I’ve been fairly candid on this blog about my past struggles with depression and anxiety. My confessionals have always been based on events from more than a decade ago. I was fortunate to enjoy a very long stretch completely void of any issues whatsoever. However, as anyone who has struggled similarly knows, the “cure” is rarely permanent.
I started recognizing early signs last summer. My agoraphobia was starting to make decisions for me. I hadn’t seen many friends in months. Other than trips to the family cottage on the weekends, I rarely left my house. I wasn’t even making short trips to the grocery store anymore. Christmas, with all of its demands, was a full 3 week meltdown. By February, I was being questioned about my health and whereabouts. It was time to do something.
Included in my list of anxieties, white coat syndrome. Not wanting to leave my house, and REALLY not wanting to see a physician were fairly large obstacles to overcome. It turns out that my new doctor is incredibly amazing. The whole office is wonderful. It felt good to find people who truly want to help.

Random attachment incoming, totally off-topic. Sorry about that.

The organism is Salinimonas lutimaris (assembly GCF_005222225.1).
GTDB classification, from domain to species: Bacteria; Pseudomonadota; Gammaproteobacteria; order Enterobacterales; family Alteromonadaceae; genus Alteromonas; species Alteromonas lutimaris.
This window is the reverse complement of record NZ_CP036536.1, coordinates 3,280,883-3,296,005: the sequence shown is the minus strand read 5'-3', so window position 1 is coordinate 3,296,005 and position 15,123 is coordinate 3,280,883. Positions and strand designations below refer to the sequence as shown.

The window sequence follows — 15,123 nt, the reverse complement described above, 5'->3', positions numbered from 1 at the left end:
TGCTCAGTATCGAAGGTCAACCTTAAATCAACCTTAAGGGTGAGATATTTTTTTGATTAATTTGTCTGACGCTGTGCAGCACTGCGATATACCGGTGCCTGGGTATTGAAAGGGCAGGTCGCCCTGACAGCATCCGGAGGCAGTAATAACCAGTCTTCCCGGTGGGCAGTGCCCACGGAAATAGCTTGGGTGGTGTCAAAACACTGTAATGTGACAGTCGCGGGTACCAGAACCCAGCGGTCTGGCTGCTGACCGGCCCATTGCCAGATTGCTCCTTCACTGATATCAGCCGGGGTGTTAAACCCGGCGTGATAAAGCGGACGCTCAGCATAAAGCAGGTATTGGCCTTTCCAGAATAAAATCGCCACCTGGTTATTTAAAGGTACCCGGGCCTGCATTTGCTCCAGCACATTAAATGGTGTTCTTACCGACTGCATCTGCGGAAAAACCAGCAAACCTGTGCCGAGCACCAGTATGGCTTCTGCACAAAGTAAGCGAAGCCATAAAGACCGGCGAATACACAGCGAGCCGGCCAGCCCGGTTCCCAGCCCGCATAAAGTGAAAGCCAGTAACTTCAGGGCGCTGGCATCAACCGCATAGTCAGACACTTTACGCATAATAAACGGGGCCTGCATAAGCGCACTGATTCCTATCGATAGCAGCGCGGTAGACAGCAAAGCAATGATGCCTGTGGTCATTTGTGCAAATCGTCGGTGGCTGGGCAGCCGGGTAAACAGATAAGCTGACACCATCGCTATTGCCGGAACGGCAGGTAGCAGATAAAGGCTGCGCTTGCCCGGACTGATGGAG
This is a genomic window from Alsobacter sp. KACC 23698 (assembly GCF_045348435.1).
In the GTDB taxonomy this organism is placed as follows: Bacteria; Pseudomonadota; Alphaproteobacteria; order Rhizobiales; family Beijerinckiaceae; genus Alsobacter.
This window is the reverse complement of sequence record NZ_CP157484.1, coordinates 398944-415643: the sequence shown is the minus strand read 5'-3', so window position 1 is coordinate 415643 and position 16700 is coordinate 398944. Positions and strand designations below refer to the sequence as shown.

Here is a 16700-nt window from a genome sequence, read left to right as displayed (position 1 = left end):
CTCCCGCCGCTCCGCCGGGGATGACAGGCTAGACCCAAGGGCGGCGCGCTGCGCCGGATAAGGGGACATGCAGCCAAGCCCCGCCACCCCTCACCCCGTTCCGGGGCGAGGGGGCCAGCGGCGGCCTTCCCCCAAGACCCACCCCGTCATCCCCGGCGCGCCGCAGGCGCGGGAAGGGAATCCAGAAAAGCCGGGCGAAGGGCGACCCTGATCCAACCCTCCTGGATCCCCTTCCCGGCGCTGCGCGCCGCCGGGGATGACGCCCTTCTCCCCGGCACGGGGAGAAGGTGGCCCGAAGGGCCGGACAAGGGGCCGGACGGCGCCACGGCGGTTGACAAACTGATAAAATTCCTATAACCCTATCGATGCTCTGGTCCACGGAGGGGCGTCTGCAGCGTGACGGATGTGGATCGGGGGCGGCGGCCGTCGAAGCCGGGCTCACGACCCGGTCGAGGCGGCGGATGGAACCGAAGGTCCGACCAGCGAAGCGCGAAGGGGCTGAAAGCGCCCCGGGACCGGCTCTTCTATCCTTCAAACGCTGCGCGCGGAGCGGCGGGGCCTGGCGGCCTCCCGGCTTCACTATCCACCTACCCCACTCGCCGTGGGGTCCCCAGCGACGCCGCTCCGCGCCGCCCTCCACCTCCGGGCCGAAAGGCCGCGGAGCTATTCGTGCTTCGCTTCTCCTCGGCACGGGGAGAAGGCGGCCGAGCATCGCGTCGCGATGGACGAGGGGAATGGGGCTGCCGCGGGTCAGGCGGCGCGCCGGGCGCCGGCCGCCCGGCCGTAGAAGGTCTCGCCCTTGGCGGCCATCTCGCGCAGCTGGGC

I was prescribed a temporary medication (6-12 months) that should “reboot” my serotonin levels again. That would be great if the meds didn’t first involve a month-long adjustment period. I went from not leaving the house because I was mentally ill, to not leaving the house because I was physically ill. I couldn’t write a word for 3 weeks.
Happily, I have now adjusted. While my blog is still suffering from my absence, at least I’m getting Mayhem Genesis back on track. I also managed to get out a few times in March. I saw Patton Oswalt perform, had dinner with friends I was missing, and even got to enjoy some live music. For my birthday a few weeks ago, my husband gave me a new camera. I cannot wait to get out some more and play with my new toy. The weather is heading in the right direction, and so am I.
Ironically, the very first picture I took with my beautiful gift was the featured photo of my cat, who adamantly did not want to come out of his box. I can totally relate, little dude.